Bangladesh aims to reach 30 percent renewable energy by 2030 and at least 40 percent by 2041. Bangladesh launched the Mujib Climate Prosperity Plan (MCPP) in November 2021. The MCPP is built on the foundation of the Eighth Five Year Plan (2021-2025) and shifts Bangladesh’s trajectory from one of vulnerability to resilience and then prosperity. The plan highlights engagement with domestic implementation partners including the Public Private Partnership (PPP) Authority and the Bangladesh Investment Development Authority (BIDA). The MCPP expects investment opportunities of approximately $80 billion in resilient projects in energy, water, transport, supply chains and value chains. Optimized finance structures to attract FDI and mobilize domestic private sector capital include the use of public private partnerships as a key solution to climate investment with the PPP Authority. The Bangladesh Bank can use different tools to incentivize investment in low-carbon and climate-resilient infrastructure.
The MCPP further outlines opportunities for technology-transfer partnerships and building manufacturing capacity in Bangladesh including in areas such as green hydrogen, solar, electric vehicles, modernized power grid and other resilient infrastructure.
According to a BloombergNEF’s Climatescope report, in 2021 Bangladesh ranked 24 among 109 countries as an emerging attractive market for energy transition investment. Bangladesh ranks 69th in the MIT Technology Review’s Green Future Index. The overall ranking shows the performance of the economies relative to each other and aggregates scores generated across the following five pillars: carbon emissions, energy transition, green society, clean innovation and climate policy. In the Global Green Growth Institute’s Global Green Growth Index, Bangladesh Ranked 18th among 33 Asian countries. This index measures sustainability targets for four green growth dimensions – efficient and sustainable resource use, natural capital protection, green economic opportunities, and social inclusion.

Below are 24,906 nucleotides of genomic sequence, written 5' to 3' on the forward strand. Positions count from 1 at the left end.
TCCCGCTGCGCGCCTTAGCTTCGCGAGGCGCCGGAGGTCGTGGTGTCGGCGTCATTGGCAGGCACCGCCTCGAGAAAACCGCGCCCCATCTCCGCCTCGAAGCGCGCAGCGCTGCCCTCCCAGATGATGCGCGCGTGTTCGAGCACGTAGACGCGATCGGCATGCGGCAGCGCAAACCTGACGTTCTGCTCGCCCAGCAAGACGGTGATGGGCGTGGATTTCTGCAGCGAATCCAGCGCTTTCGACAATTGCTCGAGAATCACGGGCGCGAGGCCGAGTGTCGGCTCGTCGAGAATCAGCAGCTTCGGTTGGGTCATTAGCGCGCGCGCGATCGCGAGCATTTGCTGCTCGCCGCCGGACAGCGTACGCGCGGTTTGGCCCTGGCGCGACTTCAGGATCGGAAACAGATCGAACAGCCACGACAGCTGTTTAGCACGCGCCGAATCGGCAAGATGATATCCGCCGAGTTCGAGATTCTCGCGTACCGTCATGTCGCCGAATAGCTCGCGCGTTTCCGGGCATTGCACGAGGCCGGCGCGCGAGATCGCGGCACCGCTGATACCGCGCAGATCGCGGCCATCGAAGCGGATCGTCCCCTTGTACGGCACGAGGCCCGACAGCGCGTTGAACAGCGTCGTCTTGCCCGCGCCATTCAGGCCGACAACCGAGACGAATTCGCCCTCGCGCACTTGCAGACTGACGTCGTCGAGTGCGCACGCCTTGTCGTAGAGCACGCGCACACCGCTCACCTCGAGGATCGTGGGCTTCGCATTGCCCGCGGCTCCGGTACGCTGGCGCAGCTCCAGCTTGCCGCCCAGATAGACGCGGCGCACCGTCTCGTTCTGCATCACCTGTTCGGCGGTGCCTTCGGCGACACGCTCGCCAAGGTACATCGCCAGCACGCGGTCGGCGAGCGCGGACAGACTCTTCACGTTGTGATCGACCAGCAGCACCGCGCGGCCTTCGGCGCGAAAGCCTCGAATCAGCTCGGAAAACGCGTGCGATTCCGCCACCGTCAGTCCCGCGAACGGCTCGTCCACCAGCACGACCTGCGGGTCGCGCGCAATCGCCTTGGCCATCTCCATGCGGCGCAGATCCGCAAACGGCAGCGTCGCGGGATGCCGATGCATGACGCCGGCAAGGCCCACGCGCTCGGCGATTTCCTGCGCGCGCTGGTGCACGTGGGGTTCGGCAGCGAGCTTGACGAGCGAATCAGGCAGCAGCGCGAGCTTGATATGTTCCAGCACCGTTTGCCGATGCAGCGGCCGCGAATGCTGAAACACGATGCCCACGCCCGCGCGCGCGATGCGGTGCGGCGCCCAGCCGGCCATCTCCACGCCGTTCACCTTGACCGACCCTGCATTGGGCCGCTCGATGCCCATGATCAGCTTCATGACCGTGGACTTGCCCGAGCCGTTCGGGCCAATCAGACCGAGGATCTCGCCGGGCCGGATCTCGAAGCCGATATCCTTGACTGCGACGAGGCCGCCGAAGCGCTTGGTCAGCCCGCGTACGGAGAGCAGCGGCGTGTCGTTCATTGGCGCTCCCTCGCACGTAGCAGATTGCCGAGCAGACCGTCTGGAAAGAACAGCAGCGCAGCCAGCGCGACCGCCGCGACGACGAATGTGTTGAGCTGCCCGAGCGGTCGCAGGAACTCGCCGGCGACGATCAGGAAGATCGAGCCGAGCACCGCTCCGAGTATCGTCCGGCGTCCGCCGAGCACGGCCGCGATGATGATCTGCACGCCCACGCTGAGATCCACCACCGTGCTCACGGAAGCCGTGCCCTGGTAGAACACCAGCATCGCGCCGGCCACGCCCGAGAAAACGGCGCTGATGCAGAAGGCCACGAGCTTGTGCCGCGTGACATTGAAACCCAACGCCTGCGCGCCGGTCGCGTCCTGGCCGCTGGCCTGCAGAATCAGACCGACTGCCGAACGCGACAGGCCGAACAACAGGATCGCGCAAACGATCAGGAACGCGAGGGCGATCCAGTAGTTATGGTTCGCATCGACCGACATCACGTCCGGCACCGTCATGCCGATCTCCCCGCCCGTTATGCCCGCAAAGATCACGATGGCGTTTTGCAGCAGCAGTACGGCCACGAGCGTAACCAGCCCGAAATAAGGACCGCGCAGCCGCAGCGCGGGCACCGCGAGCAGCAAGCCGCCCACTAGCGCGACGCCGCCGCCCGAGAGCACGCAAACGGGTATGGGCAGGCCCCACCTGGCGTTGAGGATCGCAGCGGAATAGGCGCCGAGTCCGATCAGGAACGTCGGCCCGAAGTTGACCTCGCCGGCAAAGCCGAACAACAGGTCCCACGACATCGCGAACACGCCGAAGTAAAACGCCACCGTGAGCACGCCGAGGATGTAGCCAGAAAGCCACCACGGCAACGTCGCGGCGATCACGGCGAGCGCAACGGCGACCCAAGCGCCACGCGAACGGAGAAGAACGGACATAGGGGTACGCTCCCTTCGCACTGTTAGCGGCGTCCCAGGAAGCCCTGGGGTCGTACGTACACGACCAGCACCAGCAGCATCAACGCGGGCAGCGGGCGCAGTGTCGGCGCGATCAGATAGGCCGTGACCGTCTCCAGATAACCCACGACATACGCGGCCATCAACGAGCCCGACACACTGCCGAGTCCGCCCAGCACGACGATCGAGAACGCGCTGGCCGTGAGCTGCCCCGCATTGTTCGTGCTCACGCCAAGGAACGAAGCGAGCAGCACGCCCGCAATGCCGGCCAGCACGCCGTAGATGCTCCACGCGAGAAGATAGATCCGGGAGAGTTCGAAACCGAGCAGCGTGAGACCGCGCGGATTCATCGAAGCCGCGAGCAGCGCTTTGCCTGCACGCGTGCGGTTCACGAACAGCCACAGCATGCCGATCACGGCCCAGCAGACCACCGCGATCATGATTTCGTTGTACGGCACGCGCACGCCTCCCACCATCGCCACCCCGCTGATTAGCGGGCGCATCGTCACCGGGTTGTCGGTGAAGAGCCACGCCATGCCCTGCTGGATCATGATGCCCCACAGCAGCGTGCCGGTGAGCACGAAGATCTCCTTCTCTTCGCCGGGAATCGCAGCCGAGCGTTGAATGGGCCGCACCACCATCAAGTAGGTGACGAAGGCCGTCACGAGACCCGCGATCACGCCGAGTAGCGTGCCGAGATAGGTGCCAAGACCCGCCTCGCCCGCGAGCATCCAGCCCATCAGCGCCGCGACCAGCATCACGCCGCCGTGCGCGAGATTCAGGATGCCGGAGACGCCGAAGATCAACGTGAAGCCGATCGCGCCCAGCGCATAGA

11. Labor Policies and Practices
Bangladesh’s comparative advantage in cheap labor for manufacturing is partially offset by lower productivity due to poor skills development, inefficient management, pervasive corruption, and inadequate infrastructure. According to the 2016-2017 Labor Force Survey, 85 percent of the Bangladeshi labor force is employed in the informal economy. Bangladeshi workers have a strong reputation for hard work, entrepreneurial spirit, and a positive and optimistic attitude. With an average age of 26 years, the country boasts one of the largest and youngest labor forces in the world. However, training is not well aligned with labor demand. Bangladesh’s labor laws specify acceptable employment conditions, working hours, minimum wage levels, leave policies, health and sanitary conditions, and compensation for injured workers. Freedom of association and the right to join unions are guaranteed in the constitution. In practice, however, compliance and enforcement of labor laws are weak, and companies frequently discourage or prevent formation of worker-led labor unions, preferring pro-factory management unions. In a notable exception to the national labor law, Export Processing Zones (EPZs) do not allow trade unions and heavily restrict other labor activity normally permitted under the broader Bangladesh Labor Act. The EPZ labor law does allow worker welfare associations, to which 74 percent of workers belong, according to the government.